Religioscope – At an operational level, what should be the practical consequences for Western governments looking for appropriate ways to deal with Islam?
Olivier Roy – Western governments should encourage this process of Westernization without necessarily pushing for a liberal, modern or “civil” Islam. They should avoid any sort of religious engineering, but play on the diversity of Islamic religious revivalism by making room for Islam and treating it on an equal footing with other religions. In fact, the management of Islam should be delinked from the issue of immigration and multiculturalism. Islam should be treated merely as a religion, and not as the expression of ethnic minority groups.
Religioscope – Your book often mentions the role of the Internet: there is a whole chapter on that topic. The Internet can clearly be seen as a facilitator of those developments that you analyse.
Olivier Roy – The Internet is a perfect tool to create an abstract and virtual community of believers delinked from any specific country and culture. The sites are either in English or Arabic, the links refer to a corpus of contemporary thinkers (most of them Salafis, by the way), but anybody is free to choose, quote or follow whomsoever he/she wants.
Moreover, the Internet allows an individual to speak on an equal footing with others. There is no hierarchy of knowledge. The Internet also allows the creation of window institutions: for instance, some websites provide fatwa for people who request them, but there is by definition no compulsory implementation. It is a kind of religious free market, where one can shop for very different products, from fatwas to cooking recipes or matrimonial advice, within leaving one’s room.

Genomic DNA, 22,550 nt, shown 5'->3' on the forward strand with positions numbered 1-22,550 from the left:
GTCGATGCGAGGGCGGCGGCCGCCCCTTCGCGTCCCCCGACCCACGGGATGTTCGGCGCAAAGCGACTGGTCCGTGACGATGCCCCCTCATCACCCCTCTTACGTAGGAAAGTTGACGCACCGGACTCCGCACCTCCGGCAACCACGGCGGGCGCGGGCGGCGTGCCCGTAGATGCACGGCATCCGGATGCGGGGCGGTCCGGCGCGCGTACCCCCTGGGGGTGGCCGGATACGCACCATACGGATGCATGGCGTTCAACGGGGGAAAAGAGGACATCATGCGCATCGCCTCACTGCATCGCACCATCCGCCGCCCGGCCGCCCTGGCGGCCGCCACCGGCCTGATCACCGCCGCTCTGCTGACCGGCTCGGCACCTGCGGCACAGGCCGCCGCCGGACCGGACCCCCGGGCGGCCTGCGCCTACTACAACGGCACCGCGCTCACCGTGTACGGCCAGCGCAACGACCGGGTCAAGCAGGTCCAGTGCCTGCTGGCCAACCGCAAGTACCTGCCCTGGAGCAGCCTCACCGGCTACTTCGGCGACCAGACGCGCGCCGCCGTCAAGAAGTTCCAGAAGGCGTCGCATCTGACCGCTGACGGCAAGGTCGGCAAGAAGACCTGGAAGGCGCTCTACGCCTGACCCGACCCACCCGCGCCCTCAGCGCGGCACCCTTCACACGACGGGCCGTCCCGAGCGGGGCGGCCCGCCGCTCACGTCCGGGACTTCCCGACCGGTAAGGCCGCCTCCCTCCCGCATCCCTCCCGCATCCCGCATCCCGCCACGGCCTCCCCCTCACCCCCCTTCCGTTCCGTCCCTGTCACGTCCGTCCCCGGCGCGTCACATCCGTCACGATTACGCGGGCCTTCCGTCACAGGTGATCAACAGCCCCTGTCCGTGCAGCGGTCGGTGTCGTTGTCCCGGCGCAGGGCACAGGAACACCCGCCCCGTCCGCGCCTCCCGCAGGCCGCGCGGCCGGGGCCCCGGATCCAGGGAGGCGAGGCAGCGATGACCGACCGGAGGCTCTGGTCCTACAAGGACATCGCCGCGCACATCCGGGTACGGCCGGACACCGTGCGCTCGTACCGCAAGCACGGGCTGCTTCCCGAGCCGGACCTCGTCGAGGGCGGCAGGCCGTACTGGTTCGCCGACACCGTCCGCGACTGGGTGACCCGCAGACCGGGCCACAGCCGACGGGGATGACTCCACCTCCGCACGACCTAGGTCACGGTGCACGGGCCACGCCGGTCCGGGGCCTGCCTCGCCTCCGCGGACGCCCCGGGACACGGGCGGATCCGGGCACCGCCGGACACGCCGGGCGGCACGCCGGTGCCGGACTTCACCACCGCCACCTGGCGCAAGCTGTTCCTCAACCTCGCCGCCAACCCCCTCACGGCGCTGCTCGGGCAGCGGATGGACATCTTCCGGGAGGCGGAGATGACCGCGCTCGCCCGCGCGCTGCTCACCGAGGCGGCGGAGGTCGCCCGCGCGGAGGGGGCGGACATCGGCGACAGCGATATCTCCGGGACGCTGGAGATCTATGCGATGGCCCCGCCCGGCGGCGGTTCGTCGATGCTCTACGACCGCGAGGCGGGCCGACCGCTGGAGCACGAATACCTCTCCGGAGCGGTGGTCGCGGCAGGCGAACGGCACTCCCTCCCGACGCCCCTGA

Religioscope – The original French edition of your book was published two years ago. Since the English edition is not just a translation, but an updated version of the book, what has changed over the past two years? Do the developments confirm your original analysis, or have you had to revise some of your assessments?
Olivier Roy – Recent terrorist actions have confirmed what I said about the de-territorialization and Westernization of the radicals, but I updated the book to give some more input.
I also turned my attention to Islam in the USA, where the Muslims don’t have the same social background as in Europe; and added more comparison between Islamic fundamentalism and the different forms of Christian fundamentalism. The new factor is, of course, the US intervention in Iraq: it shows that the lack of connection between the Middle East crisis and the globalization of Islam is not perceived by Western political actors, who still consider that the roots of Islamic radicalization are to be found in the Middle East. But what is going on in Iraq has confirmed my view that Islam is not the dominant factor in Middle East politics: Islamist and secularists are no longer fighting each other, but joining forces in a coalition that is primarily nationalist, from the Gaza Strip to Fallujah. Al Qaeda, on the other hand, is a supra-national movement whose first target is the USA, not the local Muslim regimes.
I also extended the comparison with other forms of religious revivalism.